And checking for clarity....are you saying your son hasn’t been enrolled in college since sometime in 2018?
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  • kelsmomkelsmom 16296 replies99 threads Senior Member
    I don’t understand this timeline, to be honest. If the last time he was enrolled at least half time was early in 2018, his loan would have gone into repayment in early 2019 at the latest (9 month grace period). I guess it’s a good thing that he is only considered a few months past due, rather than in default. I don’t see that your son has any cause for appeal with the school. He borrowed the loan, it went into repayment, and he didn’t pay. They are offering a way to get current with minimal impact on his credit score. Sounds like a good deal.
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  • thumper1thumper1 78810 replies3556 threads Senior Member
    I just read this again....do you not have $243? Is that the total you owe, or is this the interest and penalty?

    If it’s the total, and you can....just pay this loan in full.
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  • Erin's DadErin's Dad 34185 replies5019 threads Super Moderator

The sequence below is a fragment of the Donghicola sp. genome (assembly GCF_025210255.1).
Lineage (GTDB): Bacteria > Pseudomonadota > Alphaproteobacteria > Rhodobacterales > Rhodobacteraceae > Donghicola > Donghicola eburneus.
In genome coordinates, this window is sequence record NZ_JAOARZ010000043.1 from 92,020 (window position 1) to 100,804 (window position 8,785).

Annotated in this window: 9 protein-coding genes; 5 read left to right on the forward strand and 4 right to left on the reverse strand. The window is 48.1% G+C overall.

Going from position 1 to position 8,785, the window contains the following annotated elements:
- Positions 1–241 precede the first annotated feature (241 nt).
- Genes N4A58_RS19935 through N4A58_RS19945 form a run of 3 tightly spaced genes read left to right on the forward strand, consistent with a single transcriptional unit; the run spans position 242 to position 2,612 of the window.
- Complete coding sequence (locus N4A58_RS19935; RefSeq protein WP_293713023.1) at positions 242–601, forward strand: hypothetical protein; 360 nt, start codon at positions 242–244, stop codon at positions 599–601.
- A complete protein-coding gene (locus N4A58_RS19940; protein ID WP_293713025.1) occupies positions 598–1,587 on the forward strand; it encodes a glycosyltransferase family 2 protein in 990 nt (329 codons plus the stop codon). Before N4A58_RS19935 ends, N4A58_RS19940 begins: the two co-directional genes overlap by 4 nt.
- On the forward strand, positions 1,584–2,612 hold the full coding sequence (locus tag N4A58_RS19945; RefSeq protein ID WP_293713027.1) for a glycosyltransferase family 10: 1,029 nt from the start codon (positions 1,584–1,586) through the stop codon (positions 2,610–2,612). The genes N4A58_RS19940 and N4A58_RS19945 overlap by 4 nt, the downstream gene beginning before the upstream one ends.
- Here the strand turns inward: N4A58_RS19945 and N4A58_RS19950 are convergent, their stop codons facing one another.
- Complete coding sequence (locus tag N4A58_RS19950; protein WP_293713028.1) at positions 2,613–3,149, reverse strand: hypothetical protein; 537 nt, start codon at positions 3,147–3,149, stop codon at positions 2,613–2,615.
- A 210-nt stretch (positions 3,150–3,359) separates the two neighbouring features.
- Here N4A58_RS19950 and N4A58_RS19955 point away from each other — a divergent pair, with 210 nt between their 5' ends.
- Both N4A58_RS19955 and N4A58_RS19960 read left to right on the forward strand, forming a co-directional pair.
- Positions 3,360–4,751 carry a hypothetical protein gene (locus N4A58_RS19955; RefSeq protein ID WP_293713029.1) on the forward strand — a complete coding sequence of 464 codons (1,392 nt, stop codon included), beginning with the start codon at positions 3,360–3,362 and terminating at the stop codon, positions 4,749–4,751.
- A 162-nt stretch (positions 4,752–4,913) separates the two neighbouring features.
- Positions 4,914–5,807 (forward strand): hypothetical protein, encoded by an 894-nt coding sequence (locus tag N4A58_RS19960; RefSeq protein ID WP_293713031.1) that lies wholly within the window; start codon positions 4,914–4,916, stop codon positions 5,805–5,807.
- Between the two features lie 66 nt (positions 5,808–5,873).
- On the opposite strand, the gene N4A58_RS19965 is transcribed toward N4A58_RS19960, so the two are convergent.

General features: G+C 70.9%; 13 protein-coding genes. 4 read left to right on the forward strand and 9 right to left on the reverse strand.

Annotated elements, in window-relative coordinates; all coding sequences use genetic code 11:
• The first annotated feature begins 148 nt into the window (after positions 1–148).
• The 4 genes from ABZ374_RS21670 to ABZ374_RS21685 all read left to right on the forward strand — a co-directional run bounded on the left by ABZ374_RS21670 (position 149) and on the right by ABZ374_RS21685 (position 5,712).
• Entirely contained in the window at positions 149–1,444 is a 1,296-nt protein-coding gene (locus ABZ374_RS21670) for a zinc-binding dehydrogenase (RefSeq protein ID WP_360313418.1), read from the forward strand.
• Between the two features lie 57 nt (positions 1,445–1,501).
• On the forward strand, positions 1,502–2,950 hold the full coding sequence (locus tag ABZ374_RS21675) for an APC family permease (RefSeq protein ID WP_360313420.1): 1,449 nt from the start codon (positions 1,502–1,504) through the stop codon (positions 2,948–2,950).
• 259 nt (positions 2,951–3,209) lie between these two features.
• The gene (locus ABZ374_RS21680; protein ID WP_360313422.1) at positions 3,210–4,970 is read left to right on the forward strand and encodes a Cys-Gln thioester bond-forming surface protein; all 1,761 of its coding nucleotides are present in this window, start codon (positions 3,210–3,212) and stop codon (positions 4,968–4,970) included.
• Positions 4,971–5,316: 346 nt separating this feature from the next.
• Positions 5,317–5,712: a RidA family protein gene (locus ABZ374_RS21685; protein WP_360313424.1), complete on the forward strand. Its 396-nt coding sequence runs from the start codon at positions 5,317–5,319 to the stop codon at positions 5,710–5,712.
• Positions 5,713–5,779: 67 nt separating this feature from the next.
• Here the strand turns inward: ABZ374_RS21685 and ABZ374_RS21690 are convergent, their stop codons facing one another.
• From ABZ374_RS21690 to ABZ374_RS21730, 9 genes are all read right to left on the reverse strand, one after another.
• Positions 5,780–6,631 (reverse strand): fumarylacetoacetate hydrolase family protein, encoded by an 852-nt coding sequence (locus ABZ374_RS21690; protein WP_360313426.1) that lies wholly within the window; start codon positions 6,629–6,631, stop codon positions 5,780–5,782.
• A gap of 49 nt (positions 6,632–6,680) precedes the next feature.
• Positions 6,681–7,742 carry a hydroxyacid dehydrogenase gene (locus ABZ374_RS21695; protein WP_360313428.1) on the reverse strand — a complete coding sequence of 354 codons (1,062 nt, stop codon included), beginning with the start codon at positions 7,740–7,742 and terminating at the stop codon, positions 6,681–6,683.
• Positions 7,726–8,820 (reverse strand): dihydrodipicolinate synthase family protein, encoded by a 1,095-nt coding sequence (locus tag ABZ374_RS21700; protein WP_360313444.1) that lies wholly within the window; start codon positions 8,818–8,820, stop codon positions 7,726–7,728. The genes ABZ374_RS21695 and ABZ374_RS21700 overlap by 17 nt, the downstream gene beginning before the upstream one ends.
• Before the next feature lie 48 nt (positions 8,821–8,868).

edited September 10
    My guess is that's the first month repayment of the loan.
    edited September 10
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  • thumper1thumper1 78810 replies3556 threads Senior Member
    @Erin's Dad

    My kid had $28,000 in federally funded loans and the payment was about $248 a month.

    This kid was in school three semesters. Perkins Loans typically were less than $5000 for a full year. I can’t believe he had Perkins loans in three semesters that would require a $240 some dollar payment each month.

    Hoping there is a clarification!
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  • twoinanddonetwoinanddone 25255 replies20 threads Senior Member
    This letter is to inform you that your student loan account with The George Washington University is 90 past due in the amount of $243.00 (as of September 3, 2020).

    It sounds like at least 3 payments (90 days past due) and that may include some of the late charges. Are the payments $81/month?

    Perkins loans are no longer made, so it would probably be best to just pay this off as fast as you can. Make sure the amount borrowed is correct and set up one of the payment plans.

    It's not clear from the first post if the loans were backed out when the student withdrew from the second semester. If the school charged something for that semester (board, room, partial tuition) they may have left the loans in place to cover those. See how much you borrowed on the Perkins loan and confirm that is correct.